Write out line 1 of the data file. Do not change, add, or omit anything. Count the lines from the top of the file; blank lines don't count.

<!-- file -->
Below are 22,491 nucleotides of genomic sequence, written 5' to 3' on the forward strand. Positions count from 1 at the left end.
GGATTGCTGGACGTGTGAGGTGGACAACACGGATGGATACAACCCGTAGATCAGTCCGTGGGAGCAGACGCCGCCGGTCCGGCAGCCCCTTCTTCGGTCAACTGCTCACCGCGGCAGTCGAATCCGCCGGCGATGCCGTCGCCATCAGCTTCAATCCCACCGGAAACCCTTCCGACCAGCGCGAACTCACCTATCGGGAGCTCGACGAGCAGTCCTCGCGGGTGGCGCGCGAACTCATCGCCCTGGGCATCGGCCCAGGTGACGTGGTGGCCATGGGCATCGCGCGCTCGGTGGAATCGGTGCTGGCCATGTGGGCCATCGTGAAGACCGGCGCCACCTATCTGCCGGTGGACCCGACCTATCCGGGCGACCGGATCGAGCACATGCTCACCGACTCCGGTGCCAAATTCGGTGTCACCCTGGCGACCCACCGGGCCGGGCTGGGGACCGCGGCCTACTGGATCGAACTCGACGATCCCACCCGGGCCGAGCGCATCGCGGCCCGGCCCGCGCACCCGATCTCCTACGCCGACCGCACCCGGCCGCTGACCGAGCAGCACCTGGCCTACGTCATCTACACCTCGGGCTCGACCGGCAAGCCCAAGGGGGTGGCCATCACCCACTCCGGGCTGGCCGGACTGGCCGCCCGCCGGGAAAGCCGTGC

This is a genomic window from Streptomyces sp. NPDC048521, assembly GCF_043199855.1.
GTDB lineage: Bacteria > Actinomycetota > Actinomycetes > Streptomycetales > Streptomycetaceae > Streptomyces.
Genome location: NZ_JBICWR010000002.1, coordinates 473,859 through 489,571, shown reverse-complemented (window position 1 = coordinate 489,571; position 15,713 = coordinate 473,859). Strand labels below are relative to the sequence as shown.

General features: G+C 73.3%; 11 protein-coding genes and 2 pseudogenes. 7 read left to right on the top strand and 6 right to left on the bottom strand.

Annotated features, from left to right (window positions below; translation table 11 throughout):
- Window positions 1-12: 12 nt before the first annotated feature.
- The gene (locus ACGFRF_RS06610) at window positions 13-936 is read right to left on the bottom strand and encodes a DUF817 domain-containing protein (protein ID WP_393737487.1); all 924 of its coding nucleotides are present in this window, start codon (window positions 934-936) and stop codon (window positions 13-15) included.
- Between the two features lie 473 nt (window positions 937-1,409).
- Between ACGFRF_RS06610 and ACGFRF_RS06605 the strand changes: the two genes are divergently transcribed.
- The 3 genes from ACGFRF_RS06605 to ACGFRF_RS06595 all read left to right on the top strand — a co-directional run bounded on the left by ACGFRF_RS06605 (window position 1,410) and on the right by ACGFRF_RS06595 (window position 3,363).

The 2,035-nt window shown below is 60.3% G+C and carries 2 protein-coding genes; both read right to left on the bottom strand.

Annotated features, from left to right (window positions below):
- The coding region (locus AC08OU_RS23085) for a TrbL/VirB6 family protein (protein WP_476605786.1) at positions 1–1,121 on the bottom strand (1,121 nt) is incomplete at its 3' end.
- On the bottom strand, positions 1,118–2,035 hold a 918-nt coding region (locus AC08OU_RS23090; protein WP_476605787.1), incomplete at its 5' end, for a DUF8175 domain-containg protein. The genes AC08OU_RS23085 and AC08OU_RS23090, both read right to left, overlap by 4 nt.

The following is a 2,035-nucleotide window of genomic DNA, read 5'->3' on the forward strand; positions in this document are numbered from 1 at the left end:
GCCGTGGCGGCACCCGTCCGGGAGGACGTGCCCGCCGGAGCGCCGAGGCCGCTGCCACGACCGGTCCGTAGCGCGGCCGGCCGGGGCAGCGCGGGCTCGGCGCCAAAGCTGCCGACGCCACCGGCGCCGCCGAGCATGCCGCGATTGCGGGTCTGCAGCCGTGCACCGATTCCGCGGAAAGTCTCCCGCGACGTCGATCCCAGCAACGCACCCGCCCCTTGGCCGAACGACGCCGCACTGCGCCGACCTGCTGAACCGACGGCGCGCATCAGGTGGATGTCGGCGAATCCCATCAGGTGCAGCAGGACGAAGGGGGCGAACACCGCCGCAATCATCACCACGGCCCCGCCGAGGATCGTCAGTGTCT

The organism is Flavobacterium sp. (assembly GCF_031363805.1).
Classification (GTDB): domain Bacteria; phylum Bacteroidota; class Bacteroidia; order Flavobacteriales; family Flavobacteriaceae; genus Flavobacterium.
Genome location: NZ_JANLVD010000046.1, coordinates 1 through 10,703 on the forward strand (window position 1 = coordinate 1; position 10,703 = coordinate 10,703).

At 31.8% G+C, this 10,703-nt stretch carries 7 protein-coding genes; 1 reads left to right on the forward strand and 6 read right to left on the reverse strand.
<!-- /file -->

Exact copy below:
Below are 22,491 nucleotides of genomic sequence, written 5' to 3' on the forward strand. Positions count from 1 at the left end.